And for good reason, because...hmmm...actually, we have nothing.
The Astros were a legitimately good team in 2015, using above-average starting pitching—led by Cy Young winner Dallas Keuchel—relief pitching and defense with power and speed on offense to put their rebuilding phase behind them. Going into 2016, they have everything they need to take the next step.
That includes a full season of reigning Rookie of the Year Carlos Correa, as well as Carlos Gomez, Lance McCullers, Mike Fiers and, health permitting, George Springer. They also retained Colby Rasmus and added more pitching depth with the additions of Ken Giles and Doug Fister. Giles, in particular, could have a huge impact as the fireballer the Astros bullpen was lacking in 2015.
All told, there's so much talent in Houston that it's hard to argue with ESPN.com's Buster Olney's assertion that the Astros are the sixth-best team in baseball. And after what happened in 2015, nobody can point to inexperience as a possible deal-breaker.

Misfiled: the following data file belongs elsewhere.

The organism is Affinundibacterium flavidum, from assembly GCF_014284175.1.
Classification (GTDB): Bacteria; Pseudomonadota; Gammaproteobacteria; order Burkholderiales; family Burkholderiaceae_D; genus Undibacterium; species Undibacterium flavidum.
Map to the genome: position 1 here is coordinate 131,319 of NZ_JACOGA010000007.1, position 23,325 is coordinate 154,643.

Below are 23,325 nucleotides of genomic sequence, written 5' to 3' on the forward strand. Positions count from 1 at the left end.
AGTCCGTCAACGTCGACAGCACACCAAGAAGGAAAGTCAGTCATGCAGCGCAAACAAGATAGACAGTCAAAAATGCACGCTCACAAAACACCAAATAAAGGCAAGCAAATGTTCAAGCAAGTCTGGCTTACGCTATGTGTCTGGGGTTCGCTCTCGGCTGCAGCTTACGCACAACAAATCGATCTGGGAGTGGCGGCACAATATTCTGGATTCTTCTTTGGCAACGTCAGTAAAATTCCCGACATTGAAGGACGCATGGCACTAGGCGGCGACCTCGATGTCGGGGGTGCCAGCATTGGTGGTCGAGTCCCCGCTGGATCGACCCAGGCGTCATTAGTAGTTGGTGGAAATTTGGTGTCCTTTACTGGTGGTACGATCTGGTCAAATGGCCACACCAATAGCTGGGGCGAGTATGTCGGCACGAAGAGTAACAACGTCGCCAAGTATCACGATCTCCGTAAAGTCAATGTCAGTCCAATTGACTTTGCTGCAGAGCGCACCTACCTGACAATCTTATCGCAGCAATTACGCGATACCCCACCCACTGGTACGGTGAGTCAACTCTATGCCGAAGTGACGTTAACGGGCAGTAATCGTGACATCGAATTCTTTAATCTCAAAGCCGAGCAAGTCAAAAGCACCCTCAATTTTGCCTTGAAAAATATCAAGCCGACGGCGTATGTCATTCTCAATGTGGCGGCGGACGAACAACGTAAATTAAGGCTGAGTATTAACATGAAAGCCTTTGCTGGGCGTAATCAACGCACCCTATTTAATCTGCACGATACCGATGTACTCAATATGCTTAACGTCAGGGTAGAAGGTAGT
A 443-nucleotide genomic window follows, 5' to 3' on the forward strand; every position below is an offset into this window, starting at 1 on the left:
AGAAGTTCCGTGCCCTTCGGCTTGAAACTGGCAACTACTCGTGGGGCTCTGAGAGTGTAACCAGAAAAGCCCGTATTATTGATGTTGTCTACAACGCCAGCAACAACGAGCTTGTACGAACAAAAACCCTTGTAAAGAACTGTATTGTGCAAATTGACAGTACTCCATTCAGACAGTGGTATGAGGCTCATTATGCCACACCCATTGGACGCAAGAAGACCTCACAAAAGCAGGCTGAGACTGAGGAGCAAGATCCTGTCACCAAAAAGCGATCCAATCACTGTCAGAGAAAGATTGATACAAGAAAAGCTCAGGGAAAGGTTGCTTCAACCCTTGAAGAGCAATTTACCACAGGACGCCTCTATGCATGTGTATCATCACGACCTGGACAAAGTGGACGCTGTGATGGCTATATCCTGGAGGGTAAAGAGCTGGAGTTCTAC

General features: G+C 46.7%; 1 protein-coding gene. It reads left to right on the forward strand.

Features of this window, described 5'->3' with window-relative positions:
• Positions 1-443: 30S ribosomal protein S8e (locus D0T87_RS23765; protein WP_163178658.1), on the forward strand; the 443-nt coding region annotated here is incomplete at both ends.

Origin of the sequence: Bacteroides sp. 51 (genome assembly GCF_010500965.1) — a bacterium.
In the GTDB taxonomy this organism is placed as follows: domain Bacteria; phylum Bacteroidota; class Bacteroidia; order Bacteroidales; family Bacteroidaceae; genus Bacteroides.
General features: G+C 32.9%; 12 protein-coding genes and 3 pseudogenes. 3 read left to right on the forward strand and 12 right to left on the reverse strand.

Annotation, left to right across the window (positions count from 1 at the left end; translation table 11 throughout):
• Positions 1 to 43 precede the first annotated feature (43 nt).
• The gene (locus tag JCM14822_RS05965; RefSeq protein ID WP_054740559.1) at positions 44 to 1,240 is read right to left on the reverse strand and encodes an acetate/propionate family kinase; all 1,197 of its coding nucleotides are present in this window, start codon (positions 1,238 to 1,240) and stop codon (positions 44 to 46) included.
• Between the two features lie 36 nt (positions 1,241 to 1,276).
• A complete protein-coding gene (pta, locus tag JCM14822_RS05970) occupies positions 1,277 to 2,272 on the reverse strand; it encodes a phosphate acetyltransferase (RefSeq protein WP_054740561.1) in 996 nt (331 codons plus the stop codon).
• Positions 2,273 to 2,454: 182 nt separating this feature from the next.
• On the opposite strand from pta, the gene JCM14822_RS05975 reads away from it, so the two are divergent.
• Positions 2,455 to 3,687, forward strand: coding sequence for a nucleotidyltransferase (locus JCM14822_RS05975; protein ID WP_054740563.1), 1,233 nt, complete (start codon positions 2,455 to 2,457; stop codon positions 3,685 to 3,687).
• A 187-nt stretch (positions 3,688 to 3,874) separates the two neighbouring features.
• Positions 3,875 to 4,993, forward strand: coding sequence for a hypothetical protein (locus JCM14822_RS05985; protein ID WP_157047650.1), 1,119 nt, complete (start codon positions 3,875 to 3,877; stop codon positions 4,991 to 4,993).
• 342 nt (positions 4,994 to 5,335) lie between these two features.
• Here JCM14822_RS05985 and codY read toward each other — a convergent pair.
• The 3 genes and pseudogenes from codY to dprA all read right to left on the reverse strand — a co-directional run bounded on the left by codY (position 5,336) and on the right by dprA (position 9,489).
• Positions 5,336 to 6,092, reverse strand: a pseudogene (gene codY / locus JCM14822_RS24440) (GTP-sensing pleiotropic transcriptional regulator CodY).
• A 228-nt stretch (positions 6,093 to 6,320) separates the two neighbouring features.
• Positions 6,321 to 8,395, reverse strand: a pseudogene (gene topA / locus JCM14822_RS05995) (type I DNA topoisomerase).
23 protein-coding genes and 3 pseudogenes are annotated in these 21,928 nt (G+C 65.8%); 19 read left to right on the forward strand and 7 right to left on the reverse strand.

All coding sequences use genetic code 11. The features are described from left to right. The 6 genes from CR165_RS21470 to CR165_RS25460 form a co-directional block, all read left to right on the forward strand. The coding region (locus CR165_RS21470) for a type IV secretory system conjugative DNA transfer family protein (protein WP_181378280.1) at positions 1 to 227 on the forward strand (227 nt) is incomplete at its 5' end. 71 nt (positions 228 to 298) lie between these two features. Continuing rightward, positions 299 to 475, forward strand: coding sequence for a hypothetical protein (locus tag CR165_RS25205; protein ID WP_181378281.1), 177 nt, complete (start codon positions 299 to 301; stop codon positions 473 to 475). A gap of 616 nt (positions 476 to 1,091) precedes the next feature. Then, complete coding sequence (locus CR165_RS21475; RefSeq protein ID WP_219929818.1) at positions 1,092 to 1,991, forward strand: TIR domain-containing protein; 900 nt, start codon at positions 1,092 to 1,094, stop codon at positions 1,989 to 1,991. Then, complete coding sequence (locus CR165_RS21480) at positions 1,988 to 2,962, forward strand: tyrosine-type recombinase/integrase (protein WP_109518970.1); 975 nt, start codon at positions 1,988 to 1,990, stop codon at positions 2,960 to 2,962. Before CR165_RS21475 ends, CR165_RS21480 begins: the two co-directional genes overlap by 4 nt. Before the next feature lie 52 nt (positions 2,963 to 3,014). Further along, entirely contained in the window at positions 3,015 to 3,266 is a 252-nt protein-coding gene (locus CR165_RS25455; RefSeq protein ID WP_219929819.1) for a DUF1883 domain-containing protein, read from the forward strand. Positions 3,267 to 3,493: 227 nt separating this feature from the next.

This is a slight step back from last year's 88 wins, and Baseball Prospectus (80 wins) and FanGraphs (81 wins) think the Rangers are in for even worse.
That's believable to an extent. Up until they started getting seemingly every bounce in the final two months of the season, the Rangers were largely mediocre in 2015. And in terms of overall star power, they don't quite measure up to other teams in the American League.
To give credit where it's due, though, the Rangers' strong finish to 2015 was more than just a random swell of magic.